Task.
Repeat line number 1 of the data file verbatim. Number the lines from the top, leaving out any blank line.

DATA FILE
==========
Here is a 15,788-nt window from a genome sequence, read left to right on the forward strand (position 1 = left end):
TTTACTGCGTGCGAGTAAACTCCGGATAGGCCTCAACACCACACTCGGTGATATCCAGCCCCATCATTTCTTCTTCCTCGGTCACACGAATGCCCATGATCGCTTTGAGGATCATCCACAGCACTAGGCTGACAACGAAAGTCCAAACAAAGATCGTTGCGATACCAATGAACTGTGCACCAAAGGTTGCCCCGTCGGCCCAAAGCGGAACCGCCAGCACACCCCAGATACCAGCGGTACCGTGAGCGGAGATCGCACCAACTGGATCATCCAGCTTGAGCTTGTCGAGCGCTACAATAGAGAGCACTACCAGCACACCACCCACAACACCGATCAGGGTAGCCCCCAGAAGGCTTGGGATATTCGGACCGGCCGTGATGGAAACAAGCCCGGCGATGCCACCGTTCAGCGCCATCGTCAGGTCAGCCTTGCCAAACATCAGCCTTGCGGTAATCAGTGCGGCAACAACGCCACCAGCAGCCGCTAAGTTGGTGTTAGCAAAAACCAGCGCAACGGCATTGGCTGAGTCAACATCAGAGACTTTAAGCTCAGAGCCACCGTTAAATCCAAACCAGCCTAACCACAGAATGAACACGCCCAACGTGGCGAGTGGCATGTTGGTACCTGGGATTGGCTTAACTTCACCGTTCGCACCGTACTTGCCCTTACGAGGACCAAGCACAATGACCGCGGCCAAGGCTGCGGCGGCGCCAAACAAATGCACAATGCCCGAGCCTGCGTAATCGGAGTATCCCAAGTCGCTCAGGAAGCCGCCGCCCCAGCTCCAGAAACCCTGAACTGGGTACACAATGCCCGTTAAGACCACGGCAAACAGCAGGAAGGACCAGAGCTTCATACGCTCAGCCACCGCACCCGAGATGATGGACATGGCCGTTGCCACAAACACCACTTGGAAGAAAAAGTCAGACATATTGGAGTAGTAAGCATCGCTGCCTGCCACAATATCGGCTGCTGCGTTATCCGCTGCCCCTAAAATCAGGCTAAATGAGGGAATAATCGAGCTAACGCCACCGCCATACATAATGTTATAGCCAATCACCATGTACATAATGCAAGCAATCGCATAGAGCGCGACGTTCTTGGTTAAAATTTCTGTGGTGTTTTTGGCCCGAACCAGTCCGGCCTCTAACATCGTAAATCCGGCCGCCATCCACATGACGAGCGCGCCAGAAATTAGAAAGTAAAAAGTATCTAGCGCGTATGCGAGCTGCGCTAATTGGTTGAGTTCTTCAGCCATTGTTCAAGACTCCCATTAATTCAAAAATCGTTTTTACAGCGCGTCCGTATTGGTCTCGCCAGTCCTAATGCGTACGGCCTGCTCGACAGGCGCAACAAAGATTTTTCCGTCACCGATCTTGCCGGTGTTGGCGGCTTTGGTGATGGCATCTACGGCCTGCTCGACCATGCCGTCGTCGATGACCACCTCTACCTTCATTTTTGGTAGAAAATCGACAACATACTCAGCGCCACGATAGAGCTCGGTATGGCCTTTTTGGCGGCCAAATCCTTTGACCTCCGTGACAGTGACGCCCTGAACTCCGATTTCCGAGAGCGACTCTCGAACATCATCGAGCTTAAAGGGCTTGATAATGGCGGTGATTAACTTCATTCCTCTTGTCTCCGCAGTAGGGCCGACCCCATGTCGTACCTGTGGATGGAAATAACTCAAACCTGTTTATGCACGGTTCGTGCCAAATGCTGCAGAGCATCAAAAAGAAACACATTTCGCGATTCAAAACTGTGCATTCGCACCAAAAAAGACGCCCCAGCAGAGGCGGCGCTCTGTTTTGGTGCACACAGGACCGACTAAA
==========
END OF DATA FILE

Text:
Here is a 15,788-nt window from a genome sequence, read left to right on the forward strand (position 1 = left end):